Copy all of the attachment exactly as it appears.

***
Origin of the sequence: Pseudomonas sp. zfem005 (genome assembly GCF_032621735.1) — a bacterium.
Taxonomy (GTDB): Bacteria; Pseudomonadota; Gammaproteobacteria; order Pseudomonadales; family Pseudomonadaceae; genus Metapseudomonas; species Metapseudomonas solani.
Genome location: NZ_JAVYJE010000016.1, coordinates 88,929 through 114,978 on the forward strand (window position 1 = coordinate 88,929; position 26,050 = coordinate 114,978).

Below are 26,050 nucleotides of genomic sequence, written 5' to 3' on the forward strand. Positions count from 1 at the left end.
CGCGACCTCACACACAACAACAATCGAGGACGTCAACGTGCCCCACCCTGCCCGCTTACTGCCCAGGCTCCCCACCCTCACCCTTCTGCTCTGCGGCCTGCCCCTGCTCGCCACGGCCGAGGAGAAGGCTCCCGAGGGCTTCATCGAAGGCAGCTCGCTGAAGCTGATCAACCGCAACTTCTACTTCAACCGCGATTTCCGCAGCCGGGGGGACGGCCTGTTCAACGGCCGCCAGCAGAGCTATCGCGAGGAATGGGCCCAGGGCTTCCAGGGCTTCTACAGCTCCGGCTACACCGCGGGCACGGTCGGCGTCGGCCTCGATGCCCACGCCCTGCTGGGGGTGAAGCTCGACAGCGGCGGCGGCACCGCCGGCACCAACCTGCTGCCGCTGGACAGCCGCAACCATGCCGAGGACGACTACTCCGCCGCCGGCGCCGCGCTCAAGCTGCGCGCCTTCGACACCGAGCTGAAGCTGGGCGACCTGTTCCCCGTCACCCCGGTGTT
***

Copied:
Origin of the sequence: Pseudomonas sp. zfem005 (genome assembly GCF_032621735.1) — a bacterium.
Taxonomy (GTDB): Bacteria; Pseudomonadota; Gammaproteobacteria; order Pseudomonadales; family Pseudomonadaceae; genus Metapseudomonas; species Metapseudomonas solani.
Genome location: NZ_JAVYJE010000016.1, coordinates 88,929 through 114,978 on the forward strand (window position 1 = coordinate 88,929; position 26,050 = coordinate 114,978).

Below are 26,050 nucleotides of genomic sequence, written 5' to 3' on the forward strand. Positions count from 1 at the left end.
CGCGACCTCACACACAACAACAATCGAGGACGTCAACGTGCCCCACCCTGCCCGCTTACTGCCCAGGCTCCCCACCCTCACCCTTCTGCTCTGCGGCCTGCCCCTGCTCGCCACGGCCGAGGAGAAGGCTCCCGAGGGCTTCATCGAAGGCAGCTCGCTGAAGCTGATCAACCGCAACTTCTACTTCAACCGCGATTTCCGCAGCCGGGGGGACGGCCTGTTCAACGGCCGCCAGCAGAGCTATCGCGAGGAATGGGCCCAGGGCTTCCAGGGCTTCTACAGCTCCGGCTACACCGCGGGCACGGTCGGCGTCGGCCTCGATGCCCACGCCCTGCTGGGGGTGAAGCTCGACAGCGGCGGCGGCACCGCCGGCACCAACCTGCTGCCGCTGGACAGCCGCAACCATGCCGAGGACGACTACTCCGCCGCCGGCGCCGCGCTCAAGCTGCGCGCCTTCGACACCGAGCTGAAGCTGGGCGACCTGTTCCCCGTCACCCCGGTGTT